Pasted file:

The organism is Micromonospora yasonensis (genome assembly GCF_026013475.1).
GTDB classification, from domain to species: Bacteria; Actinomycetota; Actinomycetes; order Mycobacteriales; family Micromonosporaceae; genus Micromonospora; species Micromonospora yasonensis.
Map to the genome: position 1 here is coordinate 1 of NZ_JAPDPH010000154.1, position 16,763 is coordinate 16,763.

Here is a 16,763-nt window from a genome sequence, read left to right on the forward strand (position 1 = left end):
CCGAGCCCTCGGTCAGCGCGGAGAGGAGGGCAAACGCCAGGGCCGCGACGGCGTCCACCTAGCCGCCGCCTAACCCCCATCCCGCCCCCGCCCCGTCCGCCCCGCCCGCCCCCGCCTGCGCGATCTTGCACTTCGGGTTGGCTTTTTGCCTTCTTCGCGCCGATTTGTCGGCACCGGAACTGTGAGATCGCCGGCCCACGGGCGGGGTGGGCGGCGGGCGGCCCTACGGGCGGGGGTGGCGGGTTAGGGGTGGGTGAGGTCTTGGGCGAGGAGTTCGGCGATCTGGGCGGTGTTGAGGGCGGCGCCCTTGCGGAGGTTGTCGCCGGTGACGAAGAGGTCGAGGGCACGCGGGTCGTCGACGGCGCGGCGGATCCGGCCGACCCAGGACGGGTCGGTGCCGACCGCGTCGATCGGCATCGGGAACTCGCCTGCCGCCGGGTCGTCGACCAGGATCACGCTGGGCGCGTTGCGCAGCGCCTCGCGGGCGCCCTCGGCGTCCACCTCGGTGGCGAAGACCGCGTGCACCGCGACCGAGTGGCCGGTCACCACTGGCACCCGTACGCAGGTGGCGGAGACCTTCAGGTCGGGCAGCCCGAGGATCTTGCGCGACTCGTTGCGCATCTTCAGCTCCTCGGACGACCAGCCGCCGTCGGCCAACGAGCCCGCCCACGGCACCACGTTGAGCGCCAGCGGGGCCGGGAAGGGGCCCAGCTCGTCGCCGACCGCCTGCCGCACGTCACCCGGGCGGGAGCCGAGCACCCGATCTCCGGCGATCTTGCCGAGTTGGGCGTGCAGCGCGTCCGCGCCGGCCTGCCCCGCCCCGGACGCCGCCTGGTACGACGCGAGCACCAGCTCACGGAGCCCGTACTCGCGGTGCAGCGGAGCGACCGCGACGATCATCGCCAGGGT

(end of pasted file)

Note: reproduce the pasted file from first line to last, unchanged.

The organism is Micromonospora yasonensis (genome assembly GCF_026013475.1).
GTDB classification, from domain to species: Bacteria; Actinomycetota; Actinomycetes; order Mycobacteriales; family Micromonosporaceae; genus Micromonospora; species Micromonospora yasonensis.
Map to the genome: position 1 here is coordinate 1 of NZ_JAPDPH010000154.1, position 16,763 is coordinate 16,763.

Here is a 16,763-nt window from a genome sequence, read left to right on the forward strand (position 1 = left end):
CCGAGCCCTCGGTCAGCGCGGAGAGGAGGGCAAACGCCAGGGCCGCGACGGCGTCCACCTAGCCGCCGCCTAACCCCCATCCCGCCCCCGCCCCGTCCGCCCCGCCCGCCCCCGCCTGCGCGATCTTGCACTTCGGGTTGGCTTTTTGCCTTCTTCGCGCCGATTTGTCGGCACCGGAACTGTGAGATCGCCGGCCCACGGGCGGGGTGGGCGGCGGGCGGCCCTACGGGCGGGGGTGGCGGGTTAGGGGTGGGTGAGGTCTTGGGCGAGGAGTTCGGCGATCTGGGCGGTGTTGAGGGCGGCGCCCTTGCGGAGGTTGTCGCCGGTGACGAAGAGGTCGAGGGCACGCGGGTCGTCGACGGCGCGGCGGATCCGGCCGACCCAGGACGGGTCGGTGCCGACCGCGTCGATCGGCATCGGGAACTCGCCTGCCGCCGGGTCGTCGACCAGGATCACGCTGGGCGCGTTGCGCAGCGCCTCGCGGGCGCCCTCGGCGTCCACCTCGGTGGCGAAGACCGCGTGCACCGCGACCGAGTGGCCGGTCACCACTGGCACCCGTACGCAGGTGGCGGAGACCTTCAGGTCGGGCAGCCCGAGGATCTTGCGCGACTCGTTGCGCATCTTCAGCTCCTCGGACGACCAGCCGCCGTCGGCCAACGAGCCCGCCCACGGCACCACGTTGAGCGCCAGCGGGGCCGGGAAGGGGCCCAGCTCGTCGCCGACCGCCTGCCGCACGTCACCCGGGCGGGAGCCGAGCACCCGATCTCCGGCGATCTTGCCGAGTTGGGCGTGCAGCGCGTCCGCGCCGGCCTGCCCCGCCCCGGACGCCGCCTGGTACGACGCGAGCACCAGCTCACGGAGCCCGTACTCGCGGTGCAGCGGAGCGACCGCGACGATCATCGCCAGGGT